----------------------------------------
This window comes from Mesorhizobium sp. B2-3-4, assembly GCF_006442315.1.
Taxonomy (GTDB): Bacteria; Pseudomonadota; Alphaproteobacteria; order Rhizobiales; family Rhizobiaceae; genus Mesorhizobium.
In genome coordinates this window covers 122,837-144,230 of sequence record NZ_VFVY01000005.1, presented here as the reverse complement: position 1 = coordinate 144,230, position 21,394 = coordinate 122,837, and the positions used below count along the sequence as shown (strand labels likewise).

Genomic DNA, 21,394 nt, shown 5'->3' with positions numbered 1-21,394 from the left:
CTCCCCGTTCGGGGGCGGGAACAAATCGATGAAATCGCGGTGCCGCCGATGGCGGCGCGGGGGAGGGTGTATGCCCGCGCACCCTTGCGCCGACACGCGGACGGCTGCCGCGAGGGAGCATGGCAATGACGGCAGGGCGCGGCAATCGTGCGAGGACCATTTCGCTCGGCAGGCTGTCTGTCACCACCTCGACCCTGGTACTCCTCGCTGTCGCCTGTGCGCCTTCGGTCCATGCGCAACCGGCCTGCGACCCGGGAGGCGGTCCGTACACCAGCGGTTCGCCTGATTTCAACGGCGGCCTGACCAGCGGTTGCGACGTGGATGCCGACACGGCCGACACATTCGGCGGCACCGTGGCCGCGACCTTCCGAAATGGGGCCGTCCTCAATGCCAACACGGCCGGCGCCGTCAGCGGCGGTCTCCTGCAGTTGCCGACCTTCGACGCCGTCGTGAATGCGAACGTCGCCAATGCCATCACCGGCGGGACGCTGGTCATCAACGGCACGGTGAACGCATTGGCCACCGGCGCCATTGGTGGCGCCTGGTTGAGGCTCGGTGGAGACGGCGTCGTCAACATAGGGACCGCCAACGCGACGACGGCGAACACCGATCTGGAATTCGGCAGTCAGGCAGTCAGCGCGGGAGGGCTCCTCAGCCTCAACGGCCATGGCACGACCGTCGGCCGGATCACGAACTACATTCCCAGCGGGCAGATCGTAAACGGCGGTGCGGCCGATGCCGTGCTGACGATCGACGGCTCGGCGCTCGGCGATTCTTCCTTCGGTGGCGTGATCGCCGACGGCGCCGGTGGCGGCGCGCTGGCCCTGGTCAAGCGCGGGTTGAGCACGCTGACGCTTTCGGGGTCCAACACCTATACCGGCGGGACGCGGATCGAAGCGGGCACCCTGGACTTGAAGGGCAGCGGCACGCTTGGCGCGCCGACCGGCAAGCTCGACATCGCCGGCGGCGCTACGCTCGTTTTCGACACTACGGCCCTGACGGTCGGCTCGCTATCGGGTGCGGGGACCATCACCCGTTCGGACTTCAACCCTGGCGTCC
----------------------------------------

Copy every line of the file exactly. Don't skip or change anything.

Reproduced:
This window comes from Mesorhizobium sp. B2-3-4, assembly GCF_006442315.1.
Taxonomy (GTDB): Bacteria; Pseudomonadota; Alphaproteobacteria; order Rhizobiales; family Rhizobiaceae; genus Mesorhizobium.
In genome coordinates this window covers 122,837-144,230 of sequence record NZ_VFVY01000005.1, presented here as the reverse complement: position 1 = coordinate 144,230, position 21,394 = coordinate 122,837, and the positions used below count along the sequence as shown (strand labels likewise).

Genomic DNA, 21,394 nt, shown 5'->3' with positions numbered 1-21,394 from the left:
CTCCCCGTTCGGGGGCGGGAACAAATCGATGAAATCGCGGTGCCGCCGATGGCGGCGCGGGGGAGGGTGTATGCCCGCGCACCCTTGCGCCGACACGCGGACGGCTGCCGCGAGGGAGCATGGCAATGACGGCAGGGCGCGGCAATCGTGCGAGGACCATTTCGCTCGGCAGGCTGTCTGTCACCACCTCGACCCTGGTACTCCTCGCTGTCGCCTGTGCGCCTTCGGTCCATGCGCAACCGGCCTGCGACCCGGGAGGCGGTCCGTACACCAGCGGTTCGCCTGATTTCAACGGCGGCCTGACCAGCGGTTGCGACGTGGATGCCGACACGGCCGACACATTCGGCGGCACCGTGGCCGCGACCTTCCGAAATGGGGCCGTCCTCAATGCCAACACGGCCGGCGCCGTCAGCGGCGGTCTCCTGCAGTTGCCGACCTTCGACGCCGTCGTGAATGCGAACGTCGCCAATGCCATCACCGGCGGGACGCTGGTCATCAACGGCACGGTGAACGCATTGGCCACCGGCGCCATTGGTGGCGCCTGGTTGAGGCTCGGTGGAGACGGCGTCGTCAACATAGGGACCGCCAACGCGACGACGGCGAACACCGATCTGGAATTCGGCAGTCAGGCAGTCAGCGCGGGAGGGCTCCTCAGCCTCAACGGCCATGGCACGACCGTCGGCCGGATCACGAACTACATTCCCAGCGGGCAGATCGTAAACGGCGGTGCGGCCGATGCCGTGCTGACGATCGACGGCTCGGCGCTCGGCGATTCTTCCTTCGGTGGCGTGATCGCCGACGGCGCCGGTGGCGGCGCGCTGGCCCTGGTCAAGCGCGGGTTGAGCACGCTGACGCTTTCGGGGTCCAACACCTATACCGGCGGGACGCGGATCGAAGCGGGCACCCTGGACTTGAAGGGCAGCGGCACGCTTGGCGCGCCGACCGGCAAGCTCGACATCGCCGGCGGCGCTACGCTCGTTTTCGACACTACGGCCCTGACGGTCGGCTCGCTATCGGGTGCGGGGACCATCACCCGTTCGGACTTCAACCCTGGCGTCC